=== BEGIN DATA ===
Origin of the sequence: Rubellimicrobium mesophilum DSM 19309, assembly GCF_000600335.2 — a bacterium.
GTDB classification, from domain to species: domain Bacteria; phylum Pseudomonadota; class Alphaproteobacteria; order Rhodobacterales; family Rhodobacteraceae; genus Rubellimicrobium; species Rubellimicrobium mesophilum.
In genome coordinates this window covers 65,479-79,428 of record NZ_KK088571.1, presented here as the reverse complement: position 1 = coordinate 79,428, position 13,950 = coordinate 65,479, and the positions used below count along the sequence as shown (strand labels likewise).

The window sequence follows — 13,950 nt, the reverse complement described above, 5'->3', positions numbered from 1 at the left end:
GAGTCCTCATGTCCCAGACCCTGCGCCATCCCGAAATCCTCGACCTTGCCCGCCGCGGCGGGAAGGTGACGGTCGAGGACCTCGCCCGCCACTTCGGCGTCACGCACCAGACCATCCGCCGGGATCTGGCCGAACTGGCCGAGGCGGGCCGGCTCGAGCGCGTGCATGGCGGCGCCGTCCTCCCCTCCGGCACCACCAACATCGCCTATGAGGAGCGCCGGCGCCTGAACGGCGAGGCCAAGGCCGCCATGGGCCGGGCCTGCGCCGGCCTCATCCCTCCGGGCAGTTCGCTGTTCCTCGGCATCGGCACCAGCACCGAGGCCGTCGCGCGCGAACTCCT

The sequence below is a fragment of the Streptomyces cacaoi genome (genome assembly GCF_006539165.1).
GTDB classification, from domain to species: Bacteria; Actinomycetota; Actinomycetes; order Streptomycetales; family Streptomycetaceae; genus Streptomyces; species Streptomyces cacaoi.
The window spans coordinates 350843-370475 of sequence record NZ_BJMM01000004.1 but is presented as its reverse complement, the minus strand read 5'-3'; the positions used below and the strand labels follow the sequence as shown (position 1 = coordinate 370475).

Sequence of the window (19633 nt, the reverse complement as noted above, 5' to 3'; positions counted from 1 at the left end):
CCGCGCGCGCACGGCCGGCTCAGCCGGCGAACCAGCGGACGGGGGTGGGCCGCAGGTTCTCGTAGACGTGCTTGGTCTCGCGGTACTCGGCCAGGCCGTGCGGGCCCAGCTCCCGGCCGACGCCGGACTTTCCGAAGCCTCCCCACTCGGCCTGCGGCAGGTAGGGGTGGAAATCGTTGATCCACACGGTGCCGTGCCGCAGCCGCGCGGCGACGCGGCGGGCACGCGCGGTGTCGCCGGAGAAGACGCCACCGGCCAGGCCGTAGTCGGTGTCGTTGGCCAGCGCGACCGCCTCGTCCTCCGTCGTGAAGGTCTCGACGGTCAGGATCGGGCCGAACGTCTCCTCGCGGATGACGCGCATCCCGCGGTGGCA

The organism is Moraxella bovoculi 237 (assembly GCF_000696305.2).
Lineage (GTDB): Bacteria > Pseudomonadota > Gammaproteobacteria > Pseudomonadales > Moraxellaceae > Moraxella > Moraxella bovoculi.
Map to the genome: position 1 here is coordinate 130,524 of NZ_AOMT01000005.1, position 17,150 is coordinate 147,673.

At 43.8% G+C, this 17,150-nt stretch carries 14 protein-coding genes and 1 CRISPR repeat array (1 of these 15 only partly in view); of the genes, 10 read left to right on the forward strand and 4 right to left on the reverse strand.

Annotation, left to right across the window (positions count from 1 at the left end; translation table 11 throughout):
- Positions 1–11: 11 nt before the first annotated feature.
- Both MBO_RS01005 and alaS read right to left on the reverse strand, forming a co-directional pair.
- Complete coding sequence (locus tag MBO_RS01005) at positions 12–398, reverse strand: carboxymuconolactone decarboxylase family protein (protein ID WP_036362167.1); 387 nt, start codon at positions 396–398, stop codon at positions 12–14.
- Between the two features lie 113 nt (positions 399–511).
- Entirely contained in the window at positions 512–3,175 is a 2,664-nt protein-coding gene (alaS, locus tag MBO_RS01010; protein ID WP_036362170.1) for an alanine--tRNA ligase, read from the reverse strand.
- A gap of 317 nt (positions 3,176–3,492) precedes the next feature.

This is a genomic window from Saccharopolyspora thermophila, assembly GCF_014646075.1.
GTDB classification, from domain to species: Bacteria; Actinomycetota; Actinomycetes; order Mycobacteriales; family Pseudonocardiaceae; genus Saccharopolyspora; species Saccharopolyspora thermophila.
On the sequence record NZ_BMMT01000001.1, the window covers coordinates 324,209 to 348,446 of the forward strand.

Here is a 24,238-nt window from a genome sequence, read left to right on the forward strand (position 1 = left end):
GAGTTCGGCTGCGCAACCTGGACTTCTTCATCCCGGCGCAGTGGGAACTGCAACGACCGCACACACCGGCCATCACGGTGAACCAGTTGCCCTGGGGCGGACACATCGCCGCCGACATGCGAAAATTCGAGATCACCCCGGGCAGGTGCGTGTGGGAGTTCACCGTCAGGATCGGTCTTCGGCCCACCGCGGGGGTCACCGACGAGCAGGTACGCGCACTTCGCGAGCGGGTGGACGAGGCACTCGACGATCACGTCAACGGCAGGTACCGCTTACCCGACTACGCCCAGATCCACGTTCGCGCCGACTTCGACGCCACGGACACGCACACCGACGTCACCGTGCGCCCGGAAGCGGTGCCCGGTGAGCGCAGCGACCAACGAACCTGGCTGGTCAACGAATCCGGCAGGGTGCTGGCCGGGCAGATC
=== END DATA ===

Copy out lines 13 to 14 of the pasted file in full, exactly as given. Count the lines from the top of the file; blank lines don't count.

Map to the genome: position 1 here is coordinate 130,524 of NZ_AOMT01000005.1, position 17,150 is coordinate 147,673.

At 43.8% G+C, this 17,150-nt stretch carries 14 protein-coding genes and 1 CRISPR repeat array (1 of these 15 only partly in view); of the genes, 10 read left to right on the forward strand and 4 right to left on the reverse strand.